Cameroon / USA: Lapiro – behind bars in Cameroon, behind a mic in Brooklyn

18 December 2010
Singer Lapiro de Mbanga joins by phone from jail in Cameroon as U.S. Afro-pop band performs his banned song live in New York

Coming to the stage in Brooklyn: The Cameroonian singer Lapiro de Mbanga will appear live from prison via mobile phone during a concert and discussion forum organized in tribute to him and featuring a U.S. Afro-pop band performing the political song that landed Lapiro in jail.

The Boston-based Group Saloum, fronted by the world-renowned griot percussionist and singer Lamine Touré, will play their interpretation of “Constipated Constitution,” a song criticizing President Paul Biya that became an unofficial anthem of street protests in 2008. The imprisoned singer, whose case has been noted by the Secretary General of the United Nations, will join the event from his cell. Also speaking will be Maran Turner, Executive Director of Freedom Now, a Washington-based legal advocacy organization that is working towards Lapiro’s release.

The event will take place on Tuesday, 16 November 2010 at Littlefield performance + art space, 622 Degraw St., Brooklyn. Doors open at 7 p.m. Tickets are $7 in advance; $10 at the door.

The collaboration with Lapiro will be followed by a set of Lamine Touré and Group Saloum’s own infectious dance music in the Senegalese mbalax tradition.


Lapiro de Mbanga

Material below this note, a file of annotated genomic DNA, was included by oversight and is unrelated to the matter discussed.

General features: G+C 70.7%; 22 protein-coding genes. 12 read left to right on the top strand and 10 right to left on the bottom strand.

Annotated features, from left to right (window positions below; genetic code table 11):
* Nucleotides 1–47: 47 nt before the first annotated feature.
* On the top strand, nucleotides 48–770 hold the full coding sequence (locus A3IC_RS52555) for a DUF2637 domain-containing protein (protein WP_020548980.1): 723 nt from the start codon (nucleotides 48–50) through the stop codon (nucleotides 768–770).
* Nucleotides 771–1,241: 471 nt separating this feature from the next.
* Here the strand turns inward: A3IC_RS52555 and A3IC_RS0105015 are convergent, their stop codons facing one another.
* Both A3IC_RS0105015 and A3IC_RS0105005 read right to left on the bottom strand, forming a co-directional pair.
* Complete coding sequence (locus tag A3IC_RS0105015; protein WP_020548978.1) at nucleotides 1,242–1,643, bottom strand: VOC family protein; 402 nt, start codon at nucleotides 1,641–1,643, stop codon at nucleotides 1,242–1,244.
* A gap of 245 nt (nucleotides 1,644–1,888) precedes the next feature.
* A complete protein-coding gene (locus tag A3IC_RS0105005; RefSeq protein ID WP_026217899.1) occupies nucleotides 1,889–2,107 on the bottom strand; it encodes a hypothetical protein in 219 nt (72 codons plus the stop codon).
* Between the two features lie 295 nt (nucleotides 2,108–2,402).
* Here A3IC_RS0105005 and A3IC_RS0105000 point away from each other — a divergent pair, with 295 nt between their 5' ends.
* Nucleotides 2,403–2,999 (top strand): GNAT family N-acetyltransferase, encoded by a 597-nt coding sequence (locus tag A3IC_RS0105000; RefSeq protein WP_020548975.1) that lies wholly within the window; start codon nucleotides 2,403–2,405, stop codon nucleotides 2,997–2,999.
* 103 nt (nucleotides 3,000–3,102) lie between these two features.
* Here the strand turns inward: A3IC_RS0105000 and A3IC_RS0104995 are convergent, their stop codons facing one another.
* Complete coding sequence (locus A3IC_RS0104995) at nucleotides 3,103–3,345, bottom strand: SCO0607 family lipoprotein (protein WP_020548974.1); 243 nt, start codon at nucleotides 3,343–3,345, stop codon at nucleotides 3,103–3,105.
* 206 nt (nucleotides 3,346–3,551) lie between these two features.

See Lapiro’s Impossible Music Session

Bayer in Brooklyn: Publikum vor der Bühne, Musiker hinter Gittern

The report is in German language with interviews in English language.


Lapiro’s Impossible Music Session – promovideo
– video on YouTube


Challenged his conviction
Lapiro has challenged his conviction and 3-year sentence, which international observers agree were invalid and unjust. As he awaits a Supreme Court date, Lapiro is confined to a cell with very poor conditions that he shares with 50 others. Recently he has suffered from severe bouts of typhoid fever and lumbago. Yet he remains defiant:

“If instead of using guns you use music, you use the voice, you use the sound, then people who are against freedom will be shut down by your lyrics, by your sound, by your musical attitude.”

This event is part of a unique project called The Impossible Music Sessions, which connects censored artists from around the world with artists in New York who learn and perform their music.

The Sessions are sponsored by The New York Foundation for the Arts and Freemuse: The World Forum on Music and Censorship. Previous sessions have featured illegal electronic rock from Iran and persecuted hip hop from Guinea Bissau.

Learn more at

Above: Lapiro de Mbanga. Photo by Jen Bell of Freemuse
Below: Lamine Touré. Photo via

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